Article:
I like Wimbledon because the players wear all white which is good because it’s an even playing field and we are not seeing these brands trying to be loud. There are so many talented designers that can lend their talents to tennis. Thom Browne likes tennis; Tom Ford loves tennis; Rafe Simons; Todd Snyder; or artists like Friedrich Kunath or Jonas Wood, all have a great eye for the sport and tennis shows up in their art. They could create some classic tennis clothing and I would love to collaborate with any of them. 

The brands I loved were tennis brands, they made clothing and they made it really well and it was quality. You just buy a few good things that you love that are going to last that are timeless.

Q: Why do you believe it is important for men to have athletic wear that works on and off the court?

This space of wearing chic modern clean lines with a great fit for men does not exist today. All we see are men wearing ill-fitting cheap gym clothes.

Women on the go wear their leggings and look athletic and great whether they are athletic or not with their Hermès, Chanel purses out and about all over town in chic restaurants and private clubs or shopping and men do not have this space. As men, we also want to look fit and carry ourselves in style.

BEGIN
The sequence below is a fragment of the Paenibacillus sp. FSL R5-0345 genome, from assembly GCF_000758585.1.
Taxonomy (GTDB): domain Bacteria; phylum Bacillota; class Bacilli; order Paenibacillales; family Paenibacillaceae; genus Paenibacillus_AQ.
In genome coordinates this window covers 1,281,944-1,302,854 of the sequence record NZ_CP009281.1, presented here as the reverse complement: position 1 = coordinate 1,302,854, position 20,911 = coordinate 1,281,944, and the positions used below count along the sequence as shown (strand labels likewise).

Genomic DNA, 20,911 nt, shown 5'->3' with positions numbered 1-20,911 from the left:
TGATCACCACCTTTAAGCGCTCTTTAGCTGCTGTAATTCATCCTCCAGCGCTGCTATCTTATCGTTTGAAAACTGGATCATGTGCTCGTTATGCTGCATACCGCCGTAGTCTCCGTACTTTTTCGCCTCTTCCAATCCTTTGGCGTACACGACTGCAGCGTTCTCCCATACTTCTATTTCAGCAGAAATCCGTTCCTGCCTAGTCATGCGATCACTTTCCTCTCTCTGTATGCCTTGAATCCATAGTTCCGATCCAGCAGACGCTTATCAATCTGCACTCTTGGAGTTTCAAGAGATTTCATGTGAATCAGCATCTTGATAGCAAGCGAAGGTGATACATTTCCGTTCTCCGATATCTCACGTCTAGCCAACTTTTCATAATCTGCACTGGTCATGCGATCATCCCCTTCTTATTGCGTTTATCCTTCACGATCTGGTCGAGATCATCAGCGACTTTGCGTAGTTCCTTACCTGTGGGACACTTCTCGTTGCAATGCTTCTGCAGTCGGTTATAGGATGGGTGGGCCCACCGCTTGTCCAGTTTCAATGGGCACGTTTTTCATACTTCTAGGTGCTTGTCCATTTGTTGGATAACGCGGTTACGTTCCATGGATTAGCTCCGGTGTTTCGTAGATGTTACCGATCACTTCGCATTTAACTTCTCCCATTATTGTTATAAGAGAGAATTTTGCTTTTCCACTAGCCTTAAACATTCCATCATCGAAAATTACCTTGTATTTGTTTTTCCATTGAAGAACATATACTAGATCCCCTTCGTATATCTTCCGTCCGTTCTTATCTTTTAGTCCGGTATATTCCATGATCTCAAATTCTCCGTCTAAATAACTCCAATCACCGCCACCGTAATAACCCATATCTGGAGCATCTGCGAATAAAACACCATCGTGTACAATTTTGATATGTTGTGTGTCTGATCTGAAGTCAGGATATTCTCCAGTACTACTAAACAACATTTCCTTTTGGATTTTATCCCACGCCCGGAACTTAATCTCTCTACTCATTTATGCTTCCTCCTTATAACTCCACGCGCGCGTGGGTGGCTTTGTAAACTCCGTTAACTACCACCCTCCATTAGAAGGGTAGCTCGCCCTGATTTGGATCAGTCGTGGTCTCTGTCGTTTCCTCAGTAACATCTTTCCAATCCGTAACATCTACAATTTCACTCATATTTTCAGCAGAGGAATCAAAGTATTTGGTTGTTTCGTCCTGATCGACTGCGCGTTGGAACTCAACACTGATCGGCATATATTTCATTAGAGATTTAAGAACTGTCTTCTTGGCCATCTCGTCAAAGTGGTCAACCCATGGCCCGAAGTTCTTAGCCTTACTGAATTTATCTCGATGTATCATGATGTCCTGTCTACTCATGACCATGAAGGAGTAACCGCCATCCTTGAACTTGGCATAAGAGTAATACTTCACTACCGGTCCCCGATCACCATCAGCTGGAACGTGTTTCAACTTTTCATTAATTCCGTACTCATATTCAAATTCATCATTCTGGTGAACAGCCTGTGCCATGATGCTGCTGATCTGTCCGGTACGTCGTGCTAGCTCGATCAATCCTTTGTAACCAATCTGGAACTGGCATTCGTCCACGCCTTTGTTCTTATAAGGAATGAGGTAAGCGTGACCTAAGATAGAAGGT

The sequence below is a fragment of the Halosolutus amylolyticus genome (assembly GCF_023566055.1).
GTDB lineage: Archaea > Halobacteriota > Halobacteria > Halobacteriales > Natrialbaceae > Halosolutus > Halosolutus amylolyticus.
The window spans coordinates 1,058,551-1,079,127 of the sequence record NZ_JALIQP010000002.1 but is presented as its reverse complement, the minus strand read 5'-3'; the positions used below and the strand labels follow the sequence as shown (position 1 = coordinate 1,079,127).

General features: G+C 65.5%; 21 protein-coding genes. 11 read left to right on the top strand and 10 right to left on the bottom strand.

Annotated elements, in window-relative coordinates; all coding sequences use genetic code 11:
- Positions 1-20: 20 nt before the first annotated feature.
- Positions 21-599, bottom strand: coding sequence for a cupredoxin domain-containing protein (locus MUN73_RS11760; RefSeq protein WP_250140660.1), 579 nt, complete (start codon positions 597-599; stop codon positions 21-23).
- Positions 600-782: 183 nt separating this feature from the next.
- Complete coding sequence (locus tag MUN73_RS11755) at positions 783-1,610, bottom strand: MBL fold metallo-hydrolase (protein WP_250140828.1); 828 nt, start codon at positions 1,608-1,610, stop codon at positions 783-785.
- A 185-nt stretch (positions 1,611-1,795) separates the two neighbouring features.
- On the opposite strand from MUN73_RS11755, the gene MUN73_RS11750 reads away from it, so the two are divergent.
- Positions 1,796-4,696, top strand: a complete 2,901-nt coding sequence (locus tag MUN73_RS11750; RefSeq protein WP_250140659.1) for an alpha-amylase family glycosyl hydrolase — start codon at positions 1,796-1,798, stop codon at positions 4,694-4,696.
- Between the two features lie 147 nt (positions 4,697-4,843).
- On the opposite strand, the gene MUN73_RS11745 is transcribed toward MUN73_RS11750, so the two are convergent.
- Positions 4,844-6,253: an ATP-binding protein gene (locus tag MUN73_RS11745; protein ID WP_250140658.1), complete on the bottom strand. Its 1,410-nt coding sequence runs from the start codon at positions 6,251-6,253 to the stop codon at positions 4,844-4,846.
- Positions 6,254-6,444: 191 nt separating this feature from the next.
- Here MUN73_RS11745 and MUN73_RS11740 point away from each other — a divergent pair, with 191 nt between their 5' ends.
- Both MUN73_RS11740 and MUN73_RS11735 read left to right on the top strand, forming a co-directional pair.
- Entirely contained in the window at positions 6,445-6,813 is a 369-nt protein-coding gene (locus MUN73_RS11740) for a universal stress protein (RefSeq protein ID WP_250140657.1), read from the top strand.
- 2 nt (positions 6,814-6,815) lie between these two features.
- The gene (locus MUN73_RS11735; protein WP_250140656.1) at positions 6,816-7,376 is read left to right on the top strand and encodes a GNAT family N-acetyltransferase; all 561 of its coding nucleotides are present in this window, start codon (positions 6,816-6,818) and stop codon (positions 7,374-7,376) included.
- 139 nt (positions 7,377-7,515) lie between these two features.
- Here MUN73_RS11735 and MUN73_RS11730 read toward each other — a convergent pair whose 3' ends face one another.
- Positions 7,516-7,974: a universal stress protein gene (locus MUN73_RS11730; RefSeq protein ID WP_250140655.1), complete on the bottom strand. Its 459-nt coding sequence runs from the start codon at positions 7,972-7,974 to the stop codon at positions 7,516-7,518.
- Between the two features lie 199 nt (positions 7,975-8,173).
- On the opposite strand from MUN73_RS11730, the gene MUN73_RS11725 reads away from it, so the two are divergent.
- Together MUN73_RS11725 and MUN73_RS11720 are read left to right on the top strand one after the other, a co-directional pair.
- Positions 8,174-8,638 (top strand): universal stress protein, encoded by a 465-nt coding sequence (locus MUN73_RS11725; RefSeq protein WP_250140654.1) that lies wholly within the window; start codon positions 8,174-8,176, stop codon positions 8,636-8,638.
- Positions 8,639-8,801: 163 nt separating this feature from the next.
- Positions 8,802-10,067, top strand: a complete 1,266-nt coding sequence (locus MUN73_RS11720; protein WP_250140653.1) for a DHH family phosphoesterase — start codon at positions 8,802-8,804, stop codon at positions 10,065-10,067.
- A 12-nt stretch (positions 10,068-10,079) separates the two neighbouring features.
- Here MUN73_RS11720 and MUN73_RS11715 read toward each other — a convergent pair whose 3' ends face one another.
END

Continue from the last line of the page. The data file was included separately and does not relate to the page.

Q: You have quite a few professional tennis players wearing Uomo, how did you establish those relationships?

We work with the UCLA team and powerhouse coach Billy Martin, as well as players Clay Thompson, Gage Brymer, Karue Sell, and Mackenzie McDonald, who are truly succeeding on tour. They loved the brand. Karue, Gage, and Clay all did photoshoots for us wearing the clothing and attended the launch of the brand. 

While in New York, attending the Open, I had a meeting with Henri Leconte and when I walked out, I ran into Pat Cash. He immediately got the brand, which led to a collaboration with him, and now he has his signature line with us.I also dressed The Queens Club Team One in their all-white clothes, and from that came my meeting Lewis Burton. We sponsor one of the great Brazilian tennis pros Thomaz Bellucci who reached 20th in the world.

I met Anand Amritraj, who was coaching the Davis Cup Team for India, I custom-made the team’s uniforms as their clothing sponsor. I have been approached by other countries to do their teams uniforms and I would love to dress any team USA, Canada, Spain, Italy. 

Then I got into Canadian Tennis and our newest player we sponsor, Brayden Schnur. He has only been on the tour two years and has broken into the top 100. You’re going to hear about another player we really hope to bring into the company and possibly one of the top juniors in the world about to turn pro. 

We will have a core of great players and we will be expanding to sponsor women as well when we introduce Donna Sport in March.

Q: How can someone take their passions and interests and turn them into their own business?